Blogger Tori Williams at GlobalAir.com makes the case that there’s five essential skills a pilot must learn (besides all that airplane stuff): Good Study Habits; A Willingness to Make Mistakes; Quick Decision Making; Punctuality; and A Sense of Adventure. Check it out here, then comment below if you agree or are there are other skills essential to being a safe pilot she didn’t mention?
We recently reached out to our readers to ask them their favorite destinations. Here’s what a few of them had to say: [Read more…]
An experienced pilot will make a better decision about whether to attempt a marginal landing while showing only about half as much brain activity as less experienced pilots, according to a recent study completed by scientists at Stanford University. A report on AVweb quotes the study’s lead author, Maheen Adamson: “The data show that the expert pilot seems to just know what to look for, where to look and when to look.”
The folks at Quicksilver Aeronautics say they are especially pleased to report the sale of a Special Light-Sport Aircraft, the Sport S2SE, to a different sort of customer — a war hero. While any aircraft delivery is satisfying, this one deserves extra attention, they say.
“I met Jimmy Aguila recently. He called me to say he wanted a Quicksilver Sport 2SE SLSA,” said Quicksilver Aeronautics President and CEO Will Escutia. “Every day I come to work and face the problems and challenges of running a business. However Jimmy’s story adds proper perspective to life. Jimmy’s story captured my attention and I feel humbled.”
Forget a Sweet Sixteen party. Wyatt Angel of Mount Airy, N.C., spent his 16th birthday doing something way more fun — flying 11 airplanes solo at the Mount Airy-Surry County Airport (KMWK), then making his way to the Piedmont Soaring Society in nearby Farmington, where he soloed three gliders.
He hopes his birthday celebration will win him a spot in the world record books.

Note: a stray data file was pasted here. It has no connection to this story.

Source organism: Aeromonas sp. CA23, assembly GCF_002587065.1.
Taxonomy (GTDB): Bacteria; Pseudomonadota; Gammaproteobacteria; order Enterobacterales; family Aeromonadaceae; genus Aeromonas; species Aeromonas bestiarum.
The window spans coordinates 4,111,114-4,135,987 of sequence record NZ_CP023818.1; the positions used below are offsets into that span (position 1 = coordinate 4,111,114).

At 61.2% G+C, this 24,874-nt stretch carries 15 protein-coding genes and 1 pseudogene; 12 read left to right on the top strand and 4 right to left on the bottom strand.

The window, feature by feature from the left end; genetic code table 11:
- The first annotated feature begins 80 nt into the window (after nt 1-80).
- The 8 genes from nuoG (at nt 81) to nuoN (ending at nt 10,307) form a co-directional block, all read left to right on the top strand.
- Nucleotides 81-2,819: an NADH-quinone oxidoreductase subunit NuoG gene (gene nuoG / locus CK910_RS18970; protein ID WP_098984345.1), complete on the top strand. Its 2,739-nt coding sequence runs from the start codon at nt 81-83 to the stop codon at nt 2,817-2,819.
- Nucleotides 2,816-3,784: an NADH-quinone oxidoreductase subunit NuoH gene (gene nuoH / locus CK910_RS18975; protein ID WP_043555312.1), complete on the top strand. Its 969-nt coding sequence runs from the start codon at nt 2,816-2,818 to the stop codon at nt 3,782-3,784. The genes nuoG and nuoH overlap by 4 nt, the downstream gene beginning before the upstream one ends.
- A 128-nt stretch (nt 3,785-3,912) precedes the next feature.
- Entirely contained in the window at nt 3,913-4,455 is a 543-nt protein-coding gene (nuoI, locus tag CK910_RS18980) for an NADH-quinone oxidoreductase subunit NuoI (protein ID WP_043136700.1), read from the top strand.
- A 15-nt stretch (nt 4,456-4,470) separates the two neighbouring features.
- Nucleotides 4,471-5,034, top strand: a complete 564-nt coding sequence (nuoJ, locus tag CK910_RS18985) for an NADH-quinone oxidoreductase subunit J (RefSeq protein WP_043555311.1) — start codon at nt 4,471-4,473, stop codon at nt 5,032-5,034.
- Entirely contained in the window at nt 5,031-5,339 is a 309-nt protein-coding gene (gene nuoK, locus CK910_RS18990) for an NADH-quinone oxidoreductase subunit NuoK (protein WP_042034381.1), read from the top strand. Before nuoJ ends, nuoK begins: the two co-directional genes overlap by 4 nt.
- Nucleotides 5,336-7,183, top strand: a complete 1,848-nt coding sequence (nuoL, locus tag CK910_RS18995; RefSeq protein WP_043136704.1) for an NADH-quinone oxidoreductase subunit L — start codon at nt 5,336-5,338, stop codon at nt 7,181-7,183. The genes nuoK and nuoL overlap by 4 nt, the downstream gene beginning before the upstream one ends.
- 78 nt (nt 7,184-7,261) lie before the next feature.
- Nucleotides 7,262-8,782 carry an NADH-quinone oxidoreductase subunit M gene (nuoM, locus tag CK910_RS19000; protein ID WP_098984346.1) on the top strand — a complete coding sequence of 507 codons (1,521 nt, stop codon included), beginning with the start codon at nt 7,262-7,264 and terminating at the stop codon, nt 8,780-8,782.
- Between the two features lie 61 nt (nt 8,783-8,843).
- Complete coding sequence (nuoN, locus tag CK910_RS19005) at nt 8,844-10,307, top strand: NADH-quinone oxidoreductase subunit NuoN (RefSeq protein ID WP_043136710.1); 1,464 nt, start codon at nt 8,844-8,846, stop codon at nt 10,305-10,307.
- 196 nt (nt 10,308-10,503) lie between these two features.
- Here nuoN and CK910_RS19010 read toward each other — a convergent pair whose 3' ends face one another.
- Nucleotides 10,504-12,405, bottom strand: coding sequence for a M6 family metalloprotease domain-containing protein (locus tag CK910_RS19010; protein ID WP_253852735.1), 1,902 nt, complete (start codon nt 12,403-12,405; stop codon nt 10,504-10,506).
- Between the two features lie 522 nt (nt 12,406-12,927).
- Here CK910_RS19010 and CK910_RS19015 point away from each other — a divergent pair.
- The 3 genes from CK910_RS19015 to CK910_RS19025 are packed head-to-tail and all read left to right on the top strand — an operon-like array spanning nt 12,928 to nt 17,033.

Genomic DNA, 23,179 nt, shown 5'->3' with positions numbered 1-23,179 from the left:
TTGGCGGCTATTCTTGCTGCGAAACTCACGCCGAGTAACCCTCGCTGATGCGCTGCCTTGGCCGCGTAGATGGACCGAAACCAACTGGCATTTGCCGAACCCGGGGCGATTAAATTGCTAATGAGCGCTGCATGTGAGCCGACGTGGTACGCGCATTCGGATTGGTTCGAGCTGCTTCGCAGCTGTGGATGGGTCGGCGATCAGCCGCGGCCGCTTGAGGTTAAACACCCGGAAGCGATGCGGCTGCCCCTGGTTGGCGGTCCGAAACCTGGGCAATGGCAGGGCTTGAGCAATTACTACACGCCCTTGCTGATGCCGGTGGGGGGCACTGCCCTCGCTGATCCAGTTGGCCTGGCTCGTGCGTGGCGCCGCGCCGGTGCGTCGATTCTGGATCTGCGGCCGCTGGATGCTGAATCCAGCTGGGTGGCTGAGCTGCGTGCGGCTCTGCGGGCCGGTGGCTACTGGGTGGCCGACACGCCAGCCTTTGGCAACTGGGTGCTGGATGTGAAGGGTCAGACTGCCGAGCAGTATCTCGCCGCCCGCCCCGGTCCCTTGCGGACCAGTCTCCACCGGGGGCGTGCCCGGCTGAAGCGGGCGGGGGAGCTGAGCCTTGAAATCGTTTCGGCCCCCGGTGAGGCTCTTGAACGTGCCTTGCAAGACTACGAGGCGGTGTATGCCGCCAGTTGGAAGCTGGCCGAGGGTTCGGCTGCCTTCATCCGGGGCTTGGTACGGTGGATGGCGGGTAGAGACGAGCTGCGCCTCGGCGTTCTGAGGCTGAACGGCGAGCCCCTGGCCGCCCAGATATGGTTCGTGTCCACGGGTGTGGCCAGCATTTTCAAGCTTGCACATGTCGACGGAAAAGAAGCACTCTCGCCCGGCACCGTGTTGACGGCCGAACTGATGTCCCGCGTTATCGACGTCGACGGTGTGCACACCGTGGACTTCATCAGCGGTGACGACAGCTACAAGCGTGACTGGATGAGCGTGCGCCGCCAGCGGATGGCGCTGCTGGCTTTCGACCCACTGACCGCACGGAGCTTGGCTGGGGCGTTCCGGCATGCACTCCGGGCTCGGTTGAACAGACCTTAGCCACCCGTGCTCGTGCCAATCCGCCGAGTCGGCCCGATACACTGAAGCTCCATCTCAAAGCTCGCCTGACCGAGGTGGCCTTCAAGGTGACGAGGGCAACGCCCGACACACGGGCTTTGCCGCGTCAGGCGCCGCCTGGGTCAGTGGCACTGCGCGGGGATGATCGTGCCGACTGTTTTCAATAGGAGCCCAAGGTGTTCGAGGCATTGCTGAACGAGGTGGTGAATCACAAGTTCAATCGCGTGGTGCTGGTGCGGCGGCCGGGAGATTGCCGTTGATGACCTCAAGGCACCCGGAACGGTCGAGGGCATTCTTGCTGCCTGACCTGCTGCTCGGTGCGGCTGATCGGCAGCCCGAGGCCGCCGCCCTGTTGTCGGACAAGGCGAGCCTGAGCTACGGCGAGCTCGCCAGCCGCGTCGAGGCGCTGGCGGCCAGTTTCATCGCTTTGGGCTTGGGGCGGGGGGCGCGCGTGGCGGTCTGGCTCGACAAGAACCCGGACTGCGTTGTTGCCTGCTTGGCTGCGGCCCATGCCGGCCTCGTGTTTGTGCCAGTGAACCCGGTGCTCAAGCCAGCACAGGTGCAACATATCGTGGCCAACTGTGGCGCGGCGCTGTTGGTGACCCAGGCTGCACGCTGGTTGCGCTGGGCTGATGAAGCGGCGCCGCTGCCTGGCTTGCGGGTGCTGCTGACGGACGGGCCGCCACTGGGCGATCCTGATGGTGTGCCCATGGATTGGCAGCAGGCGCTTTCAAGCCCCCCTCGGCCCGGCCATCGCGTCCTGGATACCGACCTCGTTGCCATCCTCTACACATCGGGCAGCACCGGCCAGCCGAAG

Soloing 14 aircraft on the first day he was legally allowed to solo was something Wyatt had been planning for a long time.
FAR 91.17 prohibits flying after the use of “any drug that affects the person’s faculties in any way contrary to safety.” Yet every year pilots crash, killing themselves and their passengers, often because the pilot is chemically compromised by over the counter medications.
That’s the big message from a recent study by the National Transportation Safety Board on the use of drugs in the pilot population and how it contributes to accidents. The study concluded that drug use of all types, including prescription medications, is on the rise and, therefore, the risk of impairment from drugs is also increasing.
“Everything you need and not much else,” is the catchy tagline from aviation entrepreneur Chip Erwin.
With those words, he described the Italian Zigolo, which is based on a design by American Mike Sandlin. (In a sign of our global times, Erwin imports it to both USA and China.) One look at the aircraft and you can see what he is describing. Zigolo has everything you need to go aloft to have some aerial fun and, well … not much else.
A similarly simple but well packaged design is made here in the US of A but has recently made its way overseas to Germany and the European Union. Florida’s Aerolite 103 (Aerolite 120 in Europe to conform to its “120 Class”) also has all a pilot needs to see the countryside.